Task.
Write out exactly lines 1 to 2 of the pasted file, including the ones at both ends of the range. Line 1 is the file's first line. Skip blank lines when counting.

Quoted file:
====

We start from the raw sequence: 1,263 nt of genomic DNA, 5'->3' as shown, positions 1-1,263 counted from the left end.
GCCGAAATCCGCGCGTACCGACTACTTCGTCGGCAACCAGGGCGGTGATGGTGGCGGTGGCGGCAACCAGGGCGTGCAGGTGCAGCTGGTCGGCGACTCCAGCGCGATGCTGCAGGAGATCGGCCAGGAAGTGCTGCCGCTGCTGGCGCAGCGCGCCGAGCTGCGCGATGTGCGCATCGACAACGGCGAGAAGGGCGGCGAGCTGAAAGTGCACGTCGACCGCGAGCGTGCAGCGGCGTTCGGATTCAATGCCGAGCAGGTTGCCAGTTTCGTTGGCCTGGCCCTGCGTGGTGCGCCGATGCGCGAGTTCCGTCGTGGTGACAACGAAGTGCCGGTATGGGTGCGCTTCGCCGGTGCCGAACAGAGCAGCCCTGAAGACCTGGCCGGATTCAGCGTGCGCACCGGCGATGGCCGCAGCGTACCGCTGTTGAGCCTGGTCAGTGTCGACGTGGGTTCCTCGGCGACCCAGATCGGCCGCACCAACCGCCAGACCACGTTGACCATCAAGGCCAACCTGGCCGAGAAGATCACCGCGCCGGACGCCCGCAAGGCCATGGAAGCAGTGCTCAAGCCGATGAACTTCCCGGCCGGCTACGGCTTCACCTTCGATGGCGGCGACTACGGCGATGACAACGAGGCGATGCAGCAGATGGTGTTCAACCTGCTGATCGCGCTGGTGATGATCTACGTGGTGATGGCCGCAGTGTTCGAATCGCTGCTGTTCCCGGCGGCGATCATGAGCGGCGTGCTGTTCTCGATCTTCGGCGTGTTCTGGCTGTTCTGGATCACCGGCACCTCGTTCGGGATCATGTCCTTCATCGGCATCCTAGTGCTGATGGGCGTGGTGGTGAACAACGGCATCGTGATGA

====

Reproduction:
We start from the raw sequence: 1,263 nt of genomic DNA, 5'->3' as shown, positions 1-1,263 counted from the left end.
GCCGAAATCCGCGCGTACCGACTACTTCGTCGGCAACCAGGGCGGTGATGGTGGCGGTGGCGGCAACCAGGGCGTGCAGGTGCAGCTGGTCGGCGACTCCAGCGCGATGCTGCAGGAGATCGGCCAGGAAGTGCTGCCGCTGCTGGCGCAGCGCGCCGAGCTGCGCGATGTGCGCATCGACAACGGCGAGAAGGGCGGCGAGCTGAAAGTGCACGTCGACCGCGAGCGTGCAGCGGCGTTCGGATTCAATGCCGAGCAGGTTGCCAGTTTCGTTGGCCTGGCCCTGCGTGGTGCGCCGATGCGCGAGTTCCGTCGTGGTGACAACGAAGTGCCGGTATGGGTGCGCTTCGCCGGTGCCGAACAGAGCAGCCCTGAAGACCTGGCCGGATTCAGCGTGCGCACCGGCGATGGCCGCAGCGTACCGCTGTTGAGCCTGGTCAGTGTCGACGTGGGTTCCTCGGCGACCCAGATCGGCCGCACCAACCGCCAGACCACGTTGACCATCAAGGCCAACCTGGCCGAGAAGATCACCGCGCCGGACGCCCGCAAGGCCATGGAAGCAGTGCTCAAGCCGATGAACTTCCCGGCCGGCTACGGCTTCACCTTCGATGGCGGCGACTACGGCGATGACAACGAGGCGATGCAGCAGATGGTGTTCAACCTGCTGATCGCGCTGGTGATGATCTACGTGGTGATGGCCGCAGTGTTCGAATCGCTGCTGTTCCCGGCGGCGATCATGAGCGGCGTGCTGTTCTCGATCTTCGGCGTGTTCTGGCTGTTCTGGATCACCGGCACCTCGTTCGGGATCATGTCCTTCATCGGCATCCTAGTGCTGATGGGCGTGGTGGTGAACAACGGCATCGTGATGA